Introduction to Rio de Janeiro:
Casual enough to be known worldwide by its first name, Rio has established a reputation that borders on the mythical. The allure of Copacabana , Sugarloaf, Carnival and the Christ on Corcovado keeps tourism thriving, in spite of the city's well-known struggle with social disparity, the chaotic growth of its slums, and related safety issues.
Rio de Janeiro Location:
Rio's foundation on beautiful Guanabara Bay, on the southeast coast of Brazil, had less to do with looks than with factors such as the extraction of pau-brasil, the tree that gave the country its name and whose core yielded a precious crimson dye. Today, besides its signature beaches, Rio boasts the world's two largest forests within an urban area – partially reforested segments of the now almost extinct Atlantic Rainforest.
Getting to and Around Rio de Janeiro:
International connections to Rio are plentiful. The city's main airports are Galeão - Antonio Carlos Jobim International Airport and Santos Dumont Airport, one of the ends of the Rio-São Paulo Air Bridge.
Getting around Rio isn't hard – a wide web of bus routes and a the subway system help visitors reach the main attractions.
Rio Tourist Information Offices and Resources:
Once in Rio, you will find plenty of updated brochures at the hotels and at booths located at the Airport and other touristic locations.
Festivals and Events in Rio de Janeiro:
Carnival gets so much attention, it's almost too easy to ignore the rest of Rio's busy calendar. With each passing year, Reveillon – the New Year’s Eve celebration -- gains more status as a great alternative to Carnival. There's Fashion Rio, or maybe the Rio leg of your favorite rock star's tour. And the list goes on.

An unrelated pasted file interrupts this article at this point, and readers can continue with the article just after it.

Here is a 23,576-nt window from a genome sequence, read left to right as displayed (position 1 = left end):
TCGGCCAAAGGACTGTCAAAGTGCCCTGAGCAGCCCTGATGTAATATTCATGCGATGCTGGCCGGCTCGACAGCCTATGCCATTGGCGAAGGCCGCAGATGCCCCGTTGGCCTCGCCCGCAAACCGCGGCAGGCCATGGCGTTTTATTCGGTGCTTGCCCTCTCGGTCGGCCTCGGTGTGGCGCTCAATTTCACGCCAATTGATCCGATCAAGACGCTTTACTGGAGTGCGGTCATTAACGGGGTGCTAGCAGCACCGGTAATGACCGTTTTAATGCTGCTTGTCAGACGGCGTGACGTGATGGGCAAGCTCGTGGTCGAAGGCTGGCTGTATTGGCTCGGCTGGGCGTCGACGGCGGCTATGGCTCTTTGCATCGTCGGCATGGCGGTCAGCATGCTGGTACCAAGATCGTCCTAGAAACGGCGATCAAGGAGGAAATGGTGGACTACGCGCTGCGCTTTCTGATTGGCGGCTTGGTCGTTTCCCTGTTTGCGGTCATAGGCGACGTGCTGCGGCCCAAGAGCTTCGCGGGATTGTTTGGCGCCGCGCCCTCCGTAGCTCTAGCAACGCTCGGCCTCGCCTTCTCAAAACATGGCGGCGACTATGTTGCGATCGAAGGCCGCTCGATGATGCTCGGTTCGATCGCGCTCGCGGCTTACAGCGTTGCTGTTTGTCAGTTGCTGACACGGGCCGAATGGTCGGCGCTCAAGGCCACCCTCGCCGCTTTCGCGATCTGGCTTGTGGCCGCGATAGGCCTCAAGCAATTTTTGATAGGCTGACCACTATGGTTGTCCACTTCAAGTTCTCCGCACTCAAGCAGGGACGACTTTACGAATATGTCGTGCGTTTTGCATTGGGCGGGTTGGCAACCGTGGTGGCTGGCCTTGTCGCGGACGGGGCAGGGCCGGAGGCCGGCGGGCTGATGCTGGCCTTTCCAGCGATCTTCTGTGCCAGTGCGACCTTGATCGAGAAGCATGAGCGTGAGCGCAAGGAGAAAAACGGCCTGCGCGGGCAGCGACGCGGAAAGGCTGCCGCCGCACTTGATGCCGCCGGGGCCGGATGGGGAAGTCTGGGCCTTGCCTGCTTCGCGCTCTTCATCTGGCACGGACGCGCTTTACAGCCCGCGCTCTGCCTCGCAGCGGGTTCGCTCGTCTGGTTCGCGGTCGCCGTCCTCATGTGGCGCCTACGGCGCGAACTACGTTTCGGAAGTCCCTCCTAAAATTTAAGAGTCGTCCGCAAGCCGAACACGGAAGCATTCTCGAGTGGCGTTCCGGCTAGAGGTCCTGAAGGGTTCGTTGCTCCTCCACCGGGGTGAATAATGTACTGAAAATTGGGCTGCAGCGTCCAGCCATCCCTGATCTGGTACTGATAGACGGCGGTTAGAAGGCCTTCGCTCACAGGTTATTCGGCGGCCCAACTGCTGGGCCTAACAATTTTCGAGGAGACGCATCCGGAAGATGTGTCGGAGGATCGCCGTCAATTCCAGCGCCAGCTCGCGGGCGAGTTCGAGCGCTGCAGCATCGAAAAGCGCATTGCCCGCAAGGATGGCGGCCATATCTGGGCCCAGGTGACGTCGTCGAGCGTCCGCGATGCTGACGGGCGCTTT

Where to Stay in Rio de Janeiro:
Rio is rich in options for all budgets, from upscale beachfront hotels to affordable hostels, some in quite touristy neighborhoods. Check the Lodging area of the Rio Travel Bureau - Riotur - website for a comprehensive list with links.
Basic Tips for Your Stay in Rio de Janeiro:
Do your homework. The more you read up on Rio before you leave, the more the city will yield in terms of fun. Rio is large and has its share of traffic jams, but planning will help you maximize your day and cram visits to several key attractions on any given day – some are really close to each other.
Rio de Janeiro - Safety Tips:
Safety is definitely a concern in Rio. As a foreign tourist, you should pay extra attention to what's going around you when you stop to take a picture, fish your wallet out of your pocket in the street, or use an ATM. Saving jewelry for an outing with a definite destination and a ride in a reliable taxi is better than wearing it when you go for a walk. Avoid lonely neighborhoods. When you are walking around, don't display a hesitant attitude – if you need to stop for directions, go into a store or a restaurant to ask someone.
Nightlife & Restaurants in Rio de Janeiro:
The information on this Guide will get you started on Rio's excellent restaurants and nightlife. Also check out this online guide by Rio locals: Ipanema.com. Even though it's named for the famous beach, it has information about other areas, too.
Rio has a stretch of sand that's just right for you -- you just need to figure out where it is. One of the single most important ways to identify a carioca, or a Rio native, is to know where he or she likes going to the beach. Nowhere is that clearer than in Ipanema, where each posto, or lifeguard station, has its characteristic crowd: there's the mother-and- baby spot, the gay area, and so on.
São Conrado is the place to be when you want to see hanggliders; Arpoador is great for surfing; Urca is a quiet beach in a classy neighborhood. Copacabana is the beach with the legendary black and white sidewalk that hosts the country's best Reveillon, or New Year's Eve celebration. Its latest attraction is a series of kiosks which serve all kinds of food and drink. There's no getting bored on a Rio beach.